We pick that the user is going to be the loaded user, not user which is I think the current user, you’ll have to talk to somebody who knows the real better than I do, but we don't want that one we want the loaded user, right?
And then, this is simply an identifier so that you can track it in the rule set schedule tasks which we look at after we test this out. And the important thing here is and note says it's "Existing task for this rule set with the same identifier will be replaced."
So, if you just say, send email to customer what’s going to happen is after the first customer orders; it will schedule it to be sent 30 days later. And then the second customer orders and it overwrites the first customer’s scheduled task. And so, only the last customer is ever going to get the email if you happen to have 30 days with no orders.
So, you need to make that unique and that’s fairly easy to do, we can just use the email address, but note that the variable we use. It’s different for echoing out the user-loaded mail, and that user-loaded correlates to the action that you’re just looking at. The "Load customer by order" action. The machine readable name is user loaded.
So that’s what we then use here is user loaded. Then grab the email address. Maybe the schedule for 30 days for testing. Let’s go ahead and switch it to 5 minutes.
All right. So, with all that in place we’re going to make an order. And before I do that, let me quickly show you one more page here, rules, rule sets, scheduling. Right now, there is no task scheduled. What’s going to happen after we make an order our tasks to send the email is going to get setup.
Order a product. A further step on this might be to restrict it so that it only happens with certain products. We don't need that for our particular information. So, I haven’t explored it, but it theoretically should be possible. Somebody else with a little more experience than I, probably needs to give it a shot at that. Submit the order and our order is complete. Wonderful!
So, we did this, at 17 after, and we can now look at the scheduling page, refresh that. And there we have it, is rule set name, rules, email, customer with coupon. The schedule date for when it’s going to happen or it should be 22 minutes after. So, five minutes later, wonderful. And then, the unique identifier, so, it doesn’t get overwritten. Send email to email@example.com
One caveat here would be if the user then came in 15 days later, if we saw this after 30 days, made another order, it would overwrite it, and then send an email until 30 days after that second order. In our case, that’s fine, because if they’ve already come back and made an order, we're great, no need to send them another email.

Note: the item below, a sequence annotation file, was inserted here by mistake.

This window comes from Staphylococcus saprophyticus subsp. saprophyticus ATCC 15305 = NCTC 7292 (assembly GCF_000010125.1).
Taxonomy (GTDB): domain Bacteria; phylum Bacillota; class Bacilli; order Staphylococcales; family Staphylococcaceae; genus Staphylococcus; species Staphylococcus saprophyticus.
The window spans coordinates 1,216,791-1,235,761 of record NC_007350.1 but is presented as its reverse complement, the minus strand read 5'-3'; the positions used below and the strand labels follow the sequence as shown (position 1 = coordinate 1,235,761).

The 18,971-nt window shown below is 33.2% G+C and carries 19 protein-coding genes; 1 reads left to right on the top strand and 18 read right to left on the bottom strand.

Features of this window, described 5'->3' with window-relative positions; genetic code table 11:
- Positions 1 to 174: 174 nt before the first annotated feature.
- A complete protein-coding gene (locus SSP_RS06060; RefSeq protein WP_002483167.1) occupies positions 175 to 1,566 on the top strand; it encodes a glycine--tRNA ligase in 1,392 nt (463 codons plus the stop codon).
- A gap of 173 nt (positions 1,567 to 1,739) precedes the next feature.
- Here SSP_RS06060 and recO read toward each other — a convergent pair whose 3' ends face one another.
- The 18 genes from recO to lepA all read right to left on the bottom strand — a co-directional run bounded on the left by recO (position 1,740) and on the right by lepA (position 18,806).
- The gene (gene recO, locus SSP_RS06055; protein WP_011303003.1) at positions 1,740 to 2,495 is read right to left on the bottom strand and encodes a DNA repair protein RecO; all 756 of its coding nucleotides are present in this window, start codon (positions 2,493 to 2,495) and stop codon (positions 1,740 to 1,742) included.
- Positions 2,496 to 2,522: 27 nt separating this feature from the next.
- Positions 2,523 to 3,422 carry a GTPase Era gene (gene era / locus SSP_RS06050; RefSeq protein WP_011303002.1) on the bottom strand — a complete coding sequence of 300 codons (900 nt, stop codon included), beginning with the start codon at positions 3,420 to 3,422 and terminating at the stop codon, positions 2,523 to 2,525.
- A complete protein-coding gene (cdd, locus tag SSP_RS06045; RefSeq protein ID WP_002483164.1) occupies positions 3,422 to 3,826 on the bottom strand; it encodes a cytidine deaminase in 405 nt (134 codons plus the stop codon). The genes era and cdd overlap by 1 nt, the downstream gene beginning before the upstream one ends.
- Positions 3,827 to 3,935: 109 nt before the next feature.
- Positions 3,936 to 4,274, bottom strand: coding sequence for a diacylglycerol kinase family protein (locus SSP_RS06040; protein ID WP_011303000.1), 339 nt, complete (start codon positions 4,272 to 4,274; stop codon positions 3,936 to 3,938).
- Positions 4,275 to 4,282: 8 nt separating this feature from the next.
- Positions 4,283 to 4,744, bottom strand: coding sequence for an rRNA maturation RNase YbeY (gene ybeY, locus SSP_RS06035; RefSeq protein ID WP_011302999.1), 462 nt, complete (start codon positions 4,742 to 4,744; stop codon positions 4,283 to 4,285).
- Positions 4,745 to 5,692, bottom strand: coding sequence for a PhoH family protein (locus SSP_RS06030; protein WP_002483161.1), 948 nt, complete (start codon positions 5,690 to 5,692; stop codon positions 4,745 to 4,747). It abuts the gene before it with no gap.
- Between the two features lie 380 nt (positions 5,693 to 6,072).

In other users that might not be the case and so you need to add a unique identifier there. You might be able to use the task ID, I’m not sure. You would have to play around that a bit.
And let’s pause here for a few minutes and I’ll pop you back in so you can see the email that got sent out. All right. We’ll wait five minutes here. And cron is set around less frequently, the five minutes. So let’s manually kick off for cron. And then head back. Task isn’t there anymore. So, hopefully that means it sent as an email.
I’ve got two emails. First the order one, and second, viola, ready for a refill. Sent 0 minutes ago right when cron ran and that’s how it’s done.
A couple of quick resources, like I mentioned will be linked, that just you know what to look for. This tutorial was just one of the standard rules tutorials including the rules documentation was a great first step to do something in a time manner using rule set and then a triggered rule and then customizing that to send our email, this little documentation LIP was very helpful.
And then, just in case, modules we’re talking about here. This is the rules module, pretty major Drupal module. This is the Ubercart module, even more major Drupal module and finally you see rules, Ubercart rules which brings the two of those together. So, we can do magic things like this.
Hope it’s helpful to you and possibly to me!